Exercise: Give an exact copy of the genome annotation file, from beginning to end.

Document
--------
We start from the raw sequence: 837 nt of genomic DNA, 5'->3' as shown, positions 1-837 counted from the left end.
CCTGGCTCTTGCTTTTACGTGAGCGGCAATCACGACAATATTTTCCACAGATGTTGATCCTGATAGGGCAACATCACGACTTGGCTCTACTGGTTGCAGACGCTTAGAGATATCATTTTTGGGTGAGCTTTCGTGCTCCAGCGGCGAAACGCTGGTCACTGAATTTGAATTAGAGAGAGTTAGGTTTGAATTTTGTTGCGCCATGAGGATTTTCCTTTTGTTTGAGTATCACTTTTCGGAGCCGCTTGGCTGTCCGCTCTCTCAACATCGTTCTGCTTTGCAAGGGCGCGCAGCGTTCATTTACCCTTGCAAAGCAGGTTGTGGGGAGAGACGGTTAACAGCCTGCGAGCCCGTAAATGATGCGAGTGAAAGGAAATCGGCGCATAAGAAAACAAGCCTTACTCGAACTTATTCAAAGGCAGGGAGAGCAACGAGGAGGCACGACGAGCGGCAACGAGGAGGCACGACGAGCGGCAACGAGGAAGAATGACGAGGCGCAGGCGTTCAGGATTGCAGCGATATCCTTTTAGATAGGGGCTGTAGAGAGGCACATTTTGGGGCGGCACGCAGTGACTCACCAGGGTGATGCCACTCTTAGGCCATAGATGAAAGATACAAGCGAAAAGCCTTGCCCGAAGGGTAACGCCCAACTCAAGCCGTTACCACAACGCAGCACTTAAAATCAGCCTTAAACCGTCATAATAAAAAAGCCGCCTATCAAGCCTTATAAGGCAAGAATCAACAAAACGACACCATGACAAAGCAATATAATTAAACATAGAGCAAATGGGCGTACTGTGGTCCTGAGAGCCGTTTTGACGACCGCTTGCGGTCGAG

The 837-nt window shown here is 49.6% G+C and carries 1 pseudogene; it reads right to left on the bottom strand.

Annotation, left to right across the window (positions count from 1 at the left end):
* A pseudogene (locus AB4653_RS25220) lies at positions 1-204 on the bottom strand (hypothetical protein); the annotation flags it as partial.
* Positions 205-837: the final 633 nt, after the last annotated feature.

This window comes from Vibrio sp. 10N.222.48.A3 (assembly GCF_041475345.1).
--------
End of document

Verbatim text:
We start from the raw sequence: 837 nt of genomic DNA, 5'->3' as shown, positions 1-837 counted from the left end.
CCTGGCTCTTGCTTTTACGTGAGCGGCAATCACGACAATATTTTCCACAGATGTTGATCCTGATAGGGCAACATCACGACTTGGCTCTACTGGTTGCAGACGCTTAGAGATATCATTTTTGGGTGAGCTTTCGTGCTCCAGCGGCGAAACGCTGGTCACTGAATTTGAATTAGAGAGAGTTAGGTTTGAATTTTGTTGCGCCATGAGGATTTTCCTTTTGTTTGAGTATCACTTTTCGGAGCCGCTTGGCTGTCCGCTCTCTCAACATCGTTCTGCTTTGCAAGGGCGCGCAGCGTTCATTTACCCTTGCAAAGCAGGTTGTGGGGAGAGACGGTTAACAGCCTGCGAGCCCGTAAATGATGCGAGTGAAAGGAAATCGGCGCATAAGAAAACAAGCCTTACTCGAACTTATTCAAAGGCAGGGAGAGCAACGAGGAGGCACGACGAGCGGCAACGAGGAGGCACGACGAGCGGCAACGAGGAAGAATGACGAGGCGCAGGCGTTCAGGATTGCAGCGATATCCTTTTAGATAGGGGCTGTAGAGAGGCACATTTTGGGGCGGCACGCAGTGACTCACCAGGGTGATGCCACTCTTAGGCCATAGATGAAAGATACAAGCGAAAAGCCTTGCCCGAAGGGTAACGCCCAACTCAAGCCGTTACCACAACGCAGCACTTAAAATCAGCCTTAAACCGTCATAATAAAAAAGCCGCCTATCAAGCCTTATAAGGCAAGAATCAACAAAACGACACCATGACAAAGCAATATAATTAAACATAGAGCAAATGGGCGTACTGTGGTCCTGAGAGCCGTTTTGACGACCGCTTGCGGTCGAG

The 837-nt window shown here is 49.6% G+C and carries 1 pseudogene; it reads right to left on the bottom strand.

Annotation, left to right across the window (positions count from 1 at the left end):
* A pseudogene (locus AB4653_RS25220) lies at positions 1-204 on the bottom strand (hypothetical protein); the annotation flags it as partial.
* Positions 205-837: the final 633 nt, after the last annotated feature.

This window comes from Vibrio sp. 10N.222.48.A3 (assembly GCF_041475345.1).